Monday, May 5, 2014

An Important Ratio

Nick Edmonds:

The quantity that is determined by bank lending is not money, but total bank debt. Money, our purchasing power, is just a subset of that and is not fixed by the amount of lending.

That's right. And the relation between the two quantities is an important one. The debt-to-money ratio increased from 1916 to 1970, except during the FDR years:

Graph #1: Total (Public and Private) Debt per Circulating Dollar
After FDR, our economy saw a golden age, followed by the end of those good times. But the debt-to-money ratio continued increasing until the crisis, except for a few years just before the good economy of the latter 1990s:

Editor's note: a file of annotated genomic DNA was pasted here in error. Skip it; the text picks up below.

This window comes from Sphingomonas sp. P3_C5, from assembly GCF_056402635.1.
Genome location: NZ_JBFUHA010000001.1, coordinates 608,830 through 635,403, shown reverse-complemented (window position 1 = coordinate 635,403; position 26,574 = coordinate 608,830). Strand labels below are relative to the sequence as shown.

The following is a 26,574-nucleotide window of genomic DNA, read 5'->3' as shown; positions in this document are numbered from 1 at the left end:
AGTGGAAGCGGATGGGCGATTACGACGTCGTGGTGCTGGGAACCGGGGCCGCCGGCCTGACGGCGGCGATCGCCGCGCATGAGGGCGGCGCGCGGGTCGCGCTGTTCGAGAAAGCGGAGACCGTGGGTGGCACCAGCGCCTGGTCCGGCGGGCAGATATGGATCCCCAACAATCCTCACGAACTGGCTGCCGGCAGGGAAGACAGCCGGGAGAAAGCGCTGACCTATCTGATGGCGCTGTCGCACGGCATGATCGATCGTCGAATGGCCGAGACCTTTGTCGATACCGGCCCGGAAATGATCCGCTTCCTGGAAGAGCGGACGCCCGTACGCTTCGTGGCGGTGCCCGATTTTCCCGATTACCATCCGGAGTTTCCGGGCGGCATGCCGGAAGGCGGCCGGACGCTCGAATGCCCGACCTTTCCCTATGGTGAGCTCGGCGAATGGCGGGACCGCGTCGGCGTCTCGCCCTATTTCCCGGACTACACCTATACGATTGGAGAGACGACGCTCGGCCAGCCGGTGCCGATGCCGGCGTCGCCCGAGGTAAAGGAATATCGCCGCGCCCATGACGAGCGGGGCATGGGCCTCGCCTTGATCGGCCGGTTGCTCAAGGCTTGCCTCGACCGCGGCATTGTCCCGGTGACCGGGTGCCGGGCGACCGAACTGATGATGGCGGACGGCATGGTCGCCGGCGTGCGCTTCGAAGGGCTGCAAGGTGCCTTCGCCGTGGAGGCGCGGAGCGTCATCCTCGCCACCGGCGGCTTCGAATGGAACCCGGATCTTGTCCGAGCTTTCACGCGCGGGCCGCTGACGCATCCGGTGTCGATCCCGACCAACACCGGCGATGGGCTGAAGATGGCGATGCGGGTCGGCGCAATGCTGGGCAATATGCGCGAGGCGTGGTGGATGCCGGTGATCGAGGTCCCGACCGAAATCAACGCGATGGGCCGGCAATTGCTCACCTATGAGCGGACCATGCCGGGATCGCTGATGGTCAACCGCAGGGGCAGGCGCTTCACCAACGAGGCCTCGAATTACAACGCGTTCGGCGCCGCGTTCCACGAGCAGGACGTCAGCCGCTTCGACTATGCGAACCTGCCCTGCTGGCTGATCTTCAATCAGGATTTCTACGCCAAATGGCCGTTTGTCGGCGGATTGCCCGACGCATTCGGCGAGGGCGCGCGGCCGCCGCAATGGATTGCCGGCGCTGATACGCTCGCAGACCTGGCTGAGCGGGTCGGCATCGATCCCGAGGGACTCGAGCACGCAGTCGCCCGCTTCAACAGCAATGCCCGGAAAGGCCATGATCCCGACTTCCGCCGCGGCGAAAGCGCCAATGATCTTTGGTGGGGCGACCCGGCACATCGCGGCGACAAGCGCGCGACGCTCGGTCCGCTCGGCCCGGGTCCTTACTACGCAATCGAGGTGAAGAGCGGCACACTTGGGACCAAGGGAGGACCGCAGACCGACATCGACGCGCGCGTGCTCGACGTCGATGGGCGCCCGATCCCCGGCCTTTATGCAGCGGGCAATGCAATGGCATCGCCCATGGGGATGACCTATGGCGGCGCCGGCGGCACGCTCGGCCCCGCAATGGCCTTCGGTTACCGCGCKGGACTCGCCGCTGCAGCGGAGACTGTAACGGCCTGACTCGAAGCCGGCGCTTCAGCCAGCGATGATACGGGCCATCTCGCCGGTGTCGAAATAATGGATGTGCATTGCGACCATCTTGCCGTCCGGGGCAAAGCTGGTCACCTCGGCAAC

Graph #2: Total (TCMDO) Debt per Circulating Dollar
When the ratio is low and increasing, the economy is good. When the ratio is high and increasing, the economy struggles. When the ratio falls, whether by policy or crisis, it creates conditions for the return of the good economy.

Keep the ratio permanently low by creating policies that accelerate the repayment of debt, and we create the monetary conditions for a permanent quasi-boom.

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